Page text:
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Why Budgets Matter: Budget Policy and American Politics
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Amazon.com Product Description (ISBN 0271022604, Paperback)Much of what government does depends on money. From the nation's founding until today, conflicts over the powers to tax, spend, and borrow have been at the heart of American politics. Why Budgets Matter is a comprehensive account of how these conflicts over budget policy have shaped national politics by determining the size and role of the federal government. The history of budget policy provides a unique perspective on political change in the United States and helps explain how and why the federal government has grown over time. Dennis Ippolito reviews the different stages of this development-from the era of small government prior to the Civil War through the dramatic transformations of the New Deal and Cold War up to the current challenges of modernizing the welfare state-and shows how each of these stages reflected a dominant vision of the size and role of the federal government, incorporating particular spending, tax, and borrowing philosophies and policies. Why Budgets Matter offers new insights into the enduring debate over 'limited government' versus 'big government' in the United States and will be a valuable resource for students, scholars, and policymakers seeking a better understanding of the background to the fiscal problems we face today.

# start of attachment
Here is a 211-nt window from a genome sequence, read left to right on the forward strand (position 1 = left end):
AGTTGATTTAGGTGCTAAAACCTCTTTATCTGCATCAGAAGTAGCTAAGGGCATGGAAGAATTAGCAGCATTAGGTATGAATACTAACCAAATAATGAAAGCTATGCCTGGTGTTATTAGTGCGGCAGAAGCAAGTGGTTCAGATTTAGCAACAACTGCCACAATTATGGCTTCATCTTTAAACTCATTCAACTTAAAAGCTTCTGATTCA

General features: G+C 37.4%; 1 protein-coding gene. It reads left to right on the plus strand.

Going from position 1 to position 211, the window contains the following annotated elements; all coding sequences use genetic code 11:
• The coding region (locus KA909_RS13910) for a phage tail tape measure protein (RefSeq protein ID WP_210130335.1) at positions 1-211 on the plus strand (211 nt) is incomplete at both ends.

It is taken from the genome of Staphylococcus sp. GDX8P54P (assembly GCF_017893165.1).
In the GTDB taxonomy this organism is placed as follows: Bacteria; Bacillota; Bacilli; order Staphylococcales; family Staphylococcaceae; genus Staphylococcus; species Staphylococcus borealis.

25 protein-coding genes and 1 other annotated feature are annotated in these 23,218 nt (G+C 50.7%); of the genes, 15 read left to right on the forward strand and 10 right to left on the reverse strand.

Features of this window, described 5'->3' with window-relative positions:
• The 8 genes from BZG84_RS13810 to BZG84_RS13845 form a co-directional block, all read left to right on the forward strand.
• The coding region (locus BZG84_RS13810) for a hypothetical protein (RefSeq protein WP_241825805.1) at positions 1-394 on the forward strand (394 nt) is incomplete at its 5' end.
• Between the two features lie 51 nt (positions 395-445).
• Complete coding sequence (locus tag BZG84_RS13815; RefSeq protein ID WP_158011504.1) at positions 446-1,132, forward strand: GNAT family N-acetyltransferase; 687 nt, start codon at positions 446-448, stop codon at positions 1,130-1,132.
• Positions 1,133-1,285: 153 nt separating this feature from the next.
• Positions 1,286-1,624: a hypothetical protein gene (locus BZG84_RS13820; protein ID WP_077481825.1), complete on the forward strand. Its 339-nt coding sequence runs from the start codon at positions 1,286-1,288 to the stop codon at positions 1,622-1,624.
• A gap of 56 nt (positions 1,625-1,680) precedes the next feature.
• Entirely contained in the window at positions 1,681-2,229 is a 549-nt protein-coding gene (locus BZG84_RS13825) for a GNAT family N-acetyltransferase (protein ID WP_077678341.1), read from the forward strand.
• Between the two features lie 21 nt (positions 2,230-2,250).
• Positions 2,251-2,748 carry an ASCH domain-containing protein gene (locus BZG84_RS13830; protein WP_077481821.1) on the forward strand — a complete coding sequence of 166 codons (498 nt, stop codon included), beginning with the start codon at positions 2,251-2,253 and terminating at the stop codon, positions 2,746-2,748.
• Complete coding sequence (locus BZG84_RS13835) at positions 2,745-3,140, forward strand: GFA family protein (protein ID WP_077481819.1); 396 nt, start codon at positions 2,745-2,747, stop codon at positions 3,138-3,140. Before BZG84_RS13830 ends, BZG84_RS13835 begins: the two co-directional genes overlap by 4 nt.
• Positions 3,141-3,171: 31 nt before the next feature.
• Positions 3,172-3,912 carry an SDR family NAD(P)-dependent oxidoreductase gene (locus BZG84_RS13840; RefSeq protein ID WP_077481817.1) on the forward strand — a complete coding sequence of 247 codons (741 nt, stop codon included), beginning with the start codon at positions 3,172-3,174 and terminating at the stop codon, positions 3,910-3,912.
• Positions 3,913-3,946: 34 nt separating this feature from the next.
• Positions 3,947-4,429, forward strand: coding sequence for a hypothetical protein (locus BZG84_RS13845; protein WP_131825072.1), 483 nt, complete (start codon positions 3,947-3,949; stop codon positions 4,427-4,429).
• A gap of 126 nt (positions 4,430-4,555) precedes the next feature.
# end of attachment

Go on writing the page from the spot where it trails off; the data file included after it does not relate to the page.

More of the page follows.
(retrieved from Amazon Thu, 12 Mar 2015 18:24:35 -0400)
When the first edition of Why Budgets Matter was published in 2003, the federal budget had fallen back into deficit. At the time, fairly modest changes in taxes and spending would have ensured that deficits and debt would remain at tolerable levels. Instead, the disconnect between taxes and spending that had plagued the United States since the 1960s grew even greater. A near-catastrophic economic collapse beginning in December 2007 then magnified the fiscal consequences of irresponsible policy choices. This new edition examines how and why the balanced-budget equilibrium of the 1990s was destabilized in the 2000s. It also places this latest partisan battle over the size of government in historical perspective by exploring its connection to earlier budget policy eras.
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